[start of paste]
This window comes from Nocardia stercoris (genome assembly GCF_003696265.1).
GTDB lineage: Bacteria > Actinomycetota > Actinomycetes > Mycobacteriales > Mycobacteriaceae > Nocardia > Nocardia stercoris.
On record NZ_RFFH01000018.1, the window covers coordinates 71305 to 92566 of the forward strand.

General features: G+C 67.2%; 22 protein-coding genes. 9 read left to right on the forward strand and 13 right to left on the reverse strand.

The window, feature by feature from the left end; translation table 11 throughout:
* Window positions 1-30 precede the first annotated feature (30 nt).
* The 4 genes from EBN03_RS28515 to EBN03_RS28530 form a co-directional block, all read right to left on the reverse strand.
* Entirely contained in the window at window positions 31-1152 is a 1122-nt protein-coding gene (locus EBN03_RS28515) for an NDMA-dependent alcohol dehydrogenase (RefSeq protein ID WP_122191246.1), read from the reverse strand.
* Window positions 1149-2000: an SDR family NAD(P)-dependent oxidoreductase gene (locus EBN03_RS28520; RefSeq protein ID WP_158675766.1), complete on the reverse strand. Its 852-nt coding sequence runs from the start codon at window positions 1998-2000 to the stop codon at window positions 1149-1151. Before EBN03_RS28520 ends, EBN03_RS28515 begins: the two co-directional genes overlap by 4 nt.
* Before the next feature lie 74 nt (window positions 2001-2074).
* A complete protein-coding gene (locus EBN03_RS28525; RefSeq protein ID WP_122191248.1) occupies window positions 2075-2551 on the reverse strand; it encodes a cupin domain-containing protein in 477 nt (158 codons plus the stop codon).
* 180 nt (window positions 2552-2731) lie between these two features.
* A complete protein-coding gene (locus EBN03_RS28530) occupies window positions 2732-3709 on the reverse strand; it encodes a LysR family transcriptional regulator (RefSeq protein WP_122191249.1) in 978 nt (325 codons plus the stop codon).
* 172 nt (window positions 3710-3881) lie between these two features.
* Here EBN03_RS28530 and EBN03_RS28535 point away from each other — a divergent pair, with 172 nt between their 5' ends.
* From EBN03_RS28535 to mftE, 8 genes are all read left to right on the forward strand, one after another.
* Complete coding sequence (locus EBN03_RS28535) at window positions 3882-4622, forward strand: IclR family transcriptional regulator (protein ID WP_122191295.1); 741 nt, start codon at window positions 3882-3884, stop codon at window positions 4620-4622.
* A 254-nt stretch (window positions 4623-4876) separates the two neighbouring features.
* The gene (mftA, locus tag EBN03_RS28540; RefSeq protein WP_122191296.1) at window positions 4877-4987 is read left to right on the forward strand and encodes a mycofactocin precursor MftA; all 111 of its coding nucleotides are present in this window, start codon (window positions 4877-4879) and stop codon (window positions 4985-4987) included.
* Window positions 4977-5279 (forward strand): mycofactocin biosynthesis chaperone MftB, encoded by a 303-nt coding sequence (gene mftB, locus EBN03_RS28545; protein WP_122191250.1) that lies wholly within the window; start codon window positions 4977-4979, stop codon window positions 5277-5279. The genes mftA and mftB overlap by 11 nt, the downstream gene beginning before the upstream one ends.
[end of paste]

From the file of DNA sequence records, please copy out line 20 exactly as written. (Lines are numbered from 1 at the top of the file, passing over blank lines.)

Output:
* Window positions 4977-5279 (forward strand): mycofactocin biosynthesis chaperone MftB, encoded by a 303-nt coding sequence (gene mftB, locus EBN03_RS28545; protein WP_122191250.1) that lies wholly within the window; start codon window positions 4977-4979, stop codon window positions 5277-5279. The genes mftA and mftB overlap by 11 nt, the downstream gene beginning before the upstream one ends.